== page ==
Viking Adult|October 1, 2013|Hardcover|ISBN: 978-0-670-02485-8
A glorious, sweeping novel of desire, ambition, and the thirst for knowledge, from the #1 New York Times bestselling author of Eat, Pray, Love and Committed.
In The Signature of All Things, Elizabeth Gilbert returns to fiction, inserting her inimitable voice into an enthralling story of love, adventure and discovery. Spanning much of the eighteenth and nineteenth centuries, the novel follows the fortunes of the extraordinary Whittaker family as led by the enterprising Henry Whittaker a poor-born Englishman who makes a great fortune in the South American quinine trade, eventually becoming the richest man in Philadelphia. Born in 1800, Henry’s brilliant daughter, Alma (who inherits both her father’s money and his mind), ultimately becomes a botanist of considerable gifts herself. As Alma’s research takes her deeper into the mysteries of evolution, she falls in love with a man named Ambrose Pike who makes incomparable paintings of orchids and who draws her in the exact opposite direction into the realm of the spiritual, the divine, the sun, likely couple is a desperate need to understand the workings of this world and the mechanisms behind all life.
Exquisitely researched and told at a galloping pace, The Signature of All Things soars across the globe from London to Peru to Philadelphia to Tahiti to Amsterdam, and beyond. Along the way, the story is peopled with unforgettable characters, missionaries, abolitionists, adventurers, astronomers, sea captains, geniuses, and the quite mad. But most memorable of all, it is the story of Alma Whittaker, who was born in the Age of Enlightenment, but living well into the Industrial Revolution bears witness to that extraordinary moment in human history when all the old assumptions about science, religion, commerce, and class were exploding into dangerous new ideas. Written in the bold, questing spirit of that singular time, Gilbert’s wise, deep, and spellbinding tale is certain to capture the hearts and minds of readers.
The Signature of All Things begins in the 1700’s with Henry Whittaker. Being immensely poor for his family had nothing, Henry decides to become a man of his own making. As a young lad he stole from the Royal Botanical Kew Gardens various types of flowers and barks used in the pharmaceutical business to cure people’s ills. Sir Joseph Banks was the Director and he finally caught young Henry. But by this time, Henry had already amassed a little fortune for himself but admitted nothing to Sir Banks. As a punishment for stealing from him, Banks sent Henry to far off places to learn all he could about plants. He was to keep copious clear and concise notes and provide sketches for everything he studied. The conditions on the ships he travelled were absolutely abhorrent but Henry never so much as complained once. He took everything in his stride.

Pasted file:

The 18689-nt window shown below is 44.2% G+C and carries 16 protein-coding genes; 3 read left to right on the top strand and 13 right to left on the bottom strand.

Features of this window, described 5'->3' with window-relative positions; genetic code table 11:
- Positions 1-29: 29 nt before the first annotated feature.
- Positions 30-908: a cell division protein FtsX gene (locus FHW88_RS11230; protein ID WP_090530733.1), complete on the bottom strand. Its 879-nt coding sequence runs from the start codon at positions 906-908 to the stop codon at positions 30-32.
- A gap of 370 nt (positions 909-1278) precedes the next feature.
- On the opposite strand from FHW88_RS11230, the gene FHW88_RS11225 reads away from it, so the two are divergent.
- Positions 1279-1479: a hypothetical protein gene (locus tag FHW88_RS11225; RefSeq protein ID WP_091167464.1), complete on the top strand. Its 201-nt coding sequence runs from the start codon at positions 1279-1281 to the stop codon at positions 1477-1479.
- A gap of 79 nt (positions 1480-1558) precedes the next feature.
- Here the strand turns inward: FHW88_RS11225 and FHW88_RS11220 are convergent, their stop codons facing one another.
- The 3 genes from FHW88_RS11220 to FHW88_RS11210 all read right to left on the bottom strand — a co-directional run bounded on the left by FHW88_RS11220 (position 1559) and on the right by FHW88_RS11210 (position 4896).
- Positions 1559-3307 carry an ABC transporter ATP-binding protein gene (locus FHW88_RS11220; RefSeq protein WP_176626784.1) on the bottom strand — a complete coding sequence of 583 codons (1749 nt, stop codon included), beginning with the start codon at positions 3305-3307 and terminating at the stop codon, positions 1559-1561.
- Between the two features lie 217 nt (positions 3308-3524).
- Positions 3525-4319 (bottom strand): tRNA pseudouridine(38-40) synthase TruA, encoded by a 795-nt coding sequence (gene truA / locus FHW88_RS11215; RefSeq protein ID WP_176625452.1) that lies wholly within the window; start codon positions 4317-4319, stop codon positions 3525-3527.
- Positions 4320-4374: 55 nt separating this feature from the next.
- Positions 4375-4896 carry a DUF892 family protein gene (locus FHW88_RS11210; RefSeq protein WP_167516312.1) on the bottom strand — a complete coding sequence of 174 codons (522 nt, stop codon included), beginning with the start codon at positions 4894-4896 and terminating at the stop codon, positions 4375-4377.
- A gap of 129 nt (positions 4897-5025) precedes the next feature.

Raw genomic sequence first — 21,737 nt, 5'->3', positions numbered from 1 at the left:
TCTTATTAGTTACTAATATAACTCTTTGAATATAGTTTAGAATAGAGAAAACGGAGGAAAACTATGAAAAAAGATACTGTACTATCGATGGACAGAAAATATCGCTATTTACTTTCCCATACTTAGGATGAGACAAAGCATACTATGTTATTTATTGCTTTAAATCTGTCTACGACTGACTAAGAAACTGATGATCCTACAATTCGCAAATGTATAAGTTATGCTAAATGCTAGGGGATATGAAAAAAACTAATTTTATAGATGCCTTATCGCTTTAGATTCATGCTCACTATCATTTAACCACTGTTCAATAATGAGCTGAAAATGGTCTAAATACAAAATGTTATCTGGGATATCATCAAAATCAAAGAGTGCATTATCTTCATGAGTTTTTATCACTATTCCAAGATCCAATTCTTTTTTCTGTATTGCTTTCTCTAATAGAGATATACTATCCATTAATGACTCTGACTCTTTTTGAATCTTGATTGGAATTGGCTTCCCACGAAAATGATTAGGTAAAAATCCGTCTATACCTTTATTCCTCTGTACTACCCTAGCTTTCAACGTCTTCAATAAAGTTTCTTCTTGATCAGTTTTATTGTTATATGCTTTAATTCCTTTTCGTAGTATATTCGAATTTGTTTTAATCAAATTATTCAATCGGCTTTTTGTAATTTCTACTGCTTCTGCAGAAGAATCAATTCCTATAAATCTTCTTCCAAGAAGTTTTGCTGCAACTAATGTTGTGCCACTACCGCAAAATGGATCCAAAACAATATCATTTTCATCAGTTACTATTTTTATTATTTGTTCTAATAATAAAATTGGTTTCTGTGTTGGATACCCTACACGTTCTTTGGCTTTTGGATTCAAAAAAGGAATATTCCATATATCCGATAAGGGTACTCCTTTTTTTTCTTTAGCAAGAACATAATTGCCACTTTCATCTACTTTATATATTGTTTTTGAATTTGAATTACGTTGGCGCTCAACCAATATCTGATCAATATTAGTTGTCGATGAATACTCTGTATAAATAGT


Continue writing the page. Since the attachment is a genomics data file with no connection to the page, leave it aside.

When the young adult Henry returned to England he had decided to make it his life’s work and aimed to become the richest man in the world.
He married, Beatrix, a Dutch woman who was well-educated and they moved to Pennsylvania. Henry had already amassed such a sizable fortune by this time that he built himself an overly elaborate estate which he named ‘White Acre.’ The people of Pennsylvania were in awe of the this mansion on the hill and the elaborate and beautiful gardens.
Together, Beatrix and Henry had one daughter whom they named, Alma and a few years later adopted another girl named, Prudence who was suddenly in one night left without a family. Prudence was a strikingly beautiful and small as Alma was homely and large. The sisters could never become close.
Henry valued education and the girls were schooled at home by their mother and a tutor until they were eighteen-years-old. Alma followed the path of scientific explanation, loving to study plants, trees, barks, and mosses like her father had. She ended up with a specialty in Bryology, the study of mosses.
Alma’s life did not always go the way she had hoped and often suffered greatly. She struggled for years and years to find personal happiness and fulfillment.
The Signature of All Things is an epic masterpiece that should be read by all. The way the prose and language Gilbert used is hauntingly beautiful and something which I enjoyed very much. The writing was fresh, the characters so well fleshed out you felt like you knew them personally. The descriptive narrative made it easy to hear, see, and smell everything the characters did as if you’d gone through the pages of the book and into the story itself.
I would very, very highly recommend this book to anyone and would like to say “thank you” Ms. Gilbert for the best two days of reading I’ve done in a while.